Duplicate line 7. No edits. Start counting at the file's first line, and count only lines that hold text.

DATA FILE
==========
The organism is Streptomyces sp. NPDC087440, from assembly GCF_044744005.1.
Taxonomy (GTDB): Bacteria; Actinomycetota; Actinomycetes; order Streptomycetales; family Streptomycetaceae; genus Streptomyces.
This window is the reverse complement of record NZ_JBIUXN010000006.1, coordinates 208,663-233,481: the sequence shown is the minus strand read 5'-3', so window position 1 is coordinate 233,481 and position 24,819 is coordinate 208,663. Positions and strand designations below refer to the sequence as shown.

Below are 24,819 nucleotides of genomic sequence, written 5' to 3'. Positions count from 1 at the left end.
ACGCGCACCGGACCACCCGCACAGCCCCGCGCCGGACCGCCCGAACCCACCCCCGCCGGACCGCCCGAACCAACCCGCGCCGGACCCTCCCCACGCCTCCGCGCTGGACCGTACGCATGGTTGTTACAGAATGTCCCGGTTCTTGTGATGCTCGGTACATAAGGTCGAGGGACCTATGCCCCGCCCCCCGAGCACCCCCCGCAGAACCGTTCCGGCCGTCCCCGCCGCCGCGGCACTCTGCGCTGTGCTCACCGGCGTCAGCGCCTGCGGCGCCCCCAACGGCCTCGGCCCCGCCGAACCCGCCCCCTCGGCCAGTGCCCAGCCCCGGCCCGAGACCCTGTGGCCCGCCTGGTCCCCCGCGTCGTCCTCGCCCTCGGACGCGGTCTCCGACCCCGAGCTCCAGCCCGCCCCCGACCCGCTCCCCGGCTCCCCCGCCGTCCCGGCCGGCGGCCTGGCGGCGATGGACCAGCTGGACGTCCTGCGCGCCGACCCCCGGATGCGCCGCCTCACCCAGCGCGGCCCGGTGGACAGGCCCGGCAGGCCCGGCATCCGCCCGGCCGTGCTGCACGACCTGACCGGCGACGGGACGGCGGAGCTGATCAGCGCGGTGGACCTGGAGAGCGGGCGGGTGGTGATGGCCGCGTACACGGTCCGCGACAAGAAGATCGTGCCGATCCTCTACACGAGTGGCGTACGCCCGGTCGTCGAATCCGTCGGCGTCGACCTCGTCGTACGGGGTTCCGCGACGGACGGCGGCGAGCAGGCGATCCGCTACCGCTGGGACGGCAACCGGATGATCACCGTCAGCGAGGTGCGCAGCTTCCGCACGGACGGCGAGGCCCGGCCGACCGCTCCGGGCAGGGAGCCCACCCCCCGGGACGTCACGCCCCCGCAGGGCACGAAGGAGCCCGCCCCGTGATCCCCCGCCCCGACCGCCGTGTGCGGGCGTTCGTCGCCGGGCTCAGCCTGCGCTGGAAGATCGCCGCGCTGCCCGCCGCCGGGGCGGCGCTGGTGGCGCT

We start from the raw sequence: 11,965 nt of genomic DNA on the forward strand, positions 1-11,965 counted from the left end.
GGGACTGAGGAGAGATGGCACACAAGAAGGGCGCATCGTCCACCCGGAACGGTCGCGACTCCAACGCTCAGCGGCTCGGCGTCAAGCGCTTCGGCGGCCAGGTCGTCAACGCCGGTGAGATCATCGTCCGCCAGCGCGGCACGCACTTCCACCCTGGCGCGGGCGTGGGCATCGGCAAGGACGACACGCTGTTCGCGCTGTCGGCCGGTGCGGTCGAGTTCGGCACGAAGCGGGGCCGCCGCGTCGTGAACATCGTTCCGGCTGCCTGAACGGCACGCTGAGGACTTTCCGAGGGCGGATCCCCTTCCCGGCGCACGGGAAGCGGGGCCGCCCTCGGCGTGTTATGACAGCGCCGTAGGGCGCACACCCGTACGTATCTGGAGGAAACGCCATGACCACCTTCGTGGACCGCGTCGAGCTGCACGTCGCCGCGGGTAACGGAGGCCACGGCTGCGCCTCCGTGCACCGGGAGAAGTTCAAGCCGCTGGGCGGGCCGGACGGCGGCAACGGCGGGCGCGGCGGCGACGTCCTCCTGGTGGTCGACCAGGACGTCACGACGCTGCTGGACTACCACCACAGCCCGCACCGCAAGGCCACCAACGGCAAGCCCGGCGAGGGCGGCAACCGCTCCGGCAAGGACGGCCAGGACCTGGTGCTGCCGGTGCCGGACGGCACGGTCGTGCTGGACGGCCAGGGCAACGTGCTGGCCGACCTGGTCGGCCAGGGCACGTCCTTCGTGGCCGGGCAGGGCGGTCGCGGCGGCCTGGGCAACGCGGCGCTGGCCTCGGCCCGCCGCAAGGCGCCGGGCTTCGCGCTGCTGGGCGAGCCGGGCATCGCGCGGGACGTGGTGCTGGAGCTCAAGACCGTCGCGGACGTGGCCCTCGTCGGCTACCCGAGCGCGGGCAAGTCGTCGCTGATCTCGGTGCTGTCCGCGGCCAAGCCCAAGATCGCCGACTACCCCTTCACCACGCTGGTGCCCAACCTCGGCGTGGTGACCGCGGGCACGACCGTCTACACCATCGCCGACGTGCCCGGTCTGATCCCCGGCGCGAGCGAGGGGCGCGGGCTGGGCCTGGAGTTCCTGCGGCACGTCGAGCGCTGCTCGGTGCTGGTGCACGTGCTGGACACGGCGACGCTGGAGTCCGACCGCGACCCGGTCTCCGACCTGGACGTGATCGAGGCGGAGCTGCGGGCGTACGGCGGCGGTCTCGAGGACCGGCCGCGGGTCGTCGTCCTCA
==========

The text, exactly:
GGGACTGAGGAGAGATGGCACACAAGAAGGGCGCATCGTCCACCCGGAACGGTCGCGACTCCAACGCTCAGCGGCTCGGCGTCAAGCGCTTCGGCGGCCAGGTCGTCAACGCCGGTGAGATCATCGTCCGCCAGCGCGGCACGCACTTCCACCCTGGCGCGGGCGTGGGCATCGGCAAGGACGACACGCTGTTCGCGCTGTCGGCCGGTGCGGTCGAGTTCGGCACGAAGCGGGGCCGCCGCGTCGTGAACATCGTTCCGGCTGCCTGAACGGCACGCTGAGGACTTTCCGAGGGCGGATCCCCTTCCCGGCGCACGGGAAGCGGGGCCGCCCTCGGCGTGTTATGACAGCGCCGTAGGGCGCACACCCGTACGTATCTGGAGGAAACGCCATGACCACCTTCGTGGACCGCGTCGAGCTGCACGTCGCCGCGGGTAACGGAGGCCACGGCTGCGCCTCCGTGCACCGGGAGAAGTTCAAGCCGCTGGGCGGGCCGGACGGCGGCAACGGCGGGCGCGGCGGCGACGTCCTCCTGGTGGTCGACCAGGACGTCACGACGCTGCTGGACTACCACCACAGCCCGCACCGCAAGGCCACCAACGGCAAGCCCGGCGAGGGCGGCAACCGCTCCGGCAAGGACGGCCAGGACCTGGTGCTGCCGGTGCCGGACGGCACGGTCGTGCTGGACGGCCAGGGCAACGTGCTGGCCGACCTGGTCGGCCAGGGCACGTCCTTCGTGGCCGGGCAGGGCGGTCGCGGCGGCCTGGGCAACGCGGCGCTGGCCTCGGCCCGCCGCAAGGCGCCGGGCTTCGCGCTGCTGGGCGAGCCGGGCATCGCGCGGGACGTGGTGCTGGAGCTCAAGACCGTCGCGGACGTGGCCCTCGTCGGCTACCCGAGCGCGGGCAAGTCGTCGCTGATCTCGGTGCTGTCCGCGGCCAAGCCCAAGATCGCCGACTACCCCTTCACCACGCTGGTGCCCAACCTCGGCGTGGTGACCGCGGGCACGACCGTCTACACCATCGCCGACGTGCCCGGTCTGATCCCCGGCGCGAGCGAGGGGCGCGGGCTGGGCCTGGAGTTCCTGCGGCACGTCGAGCGCTGCTCGGTGCTGGTGCACGTGCTGGACACGGCGACGCTGGAGTCCGACCGCGACCCGGTCTCCGACCTGGACGTGATCGAGGCGGAGCTGCGGGCGTACGGCGGCGGTCTCGAGGACCGGCCGCGGGTCGTCGTCCTCA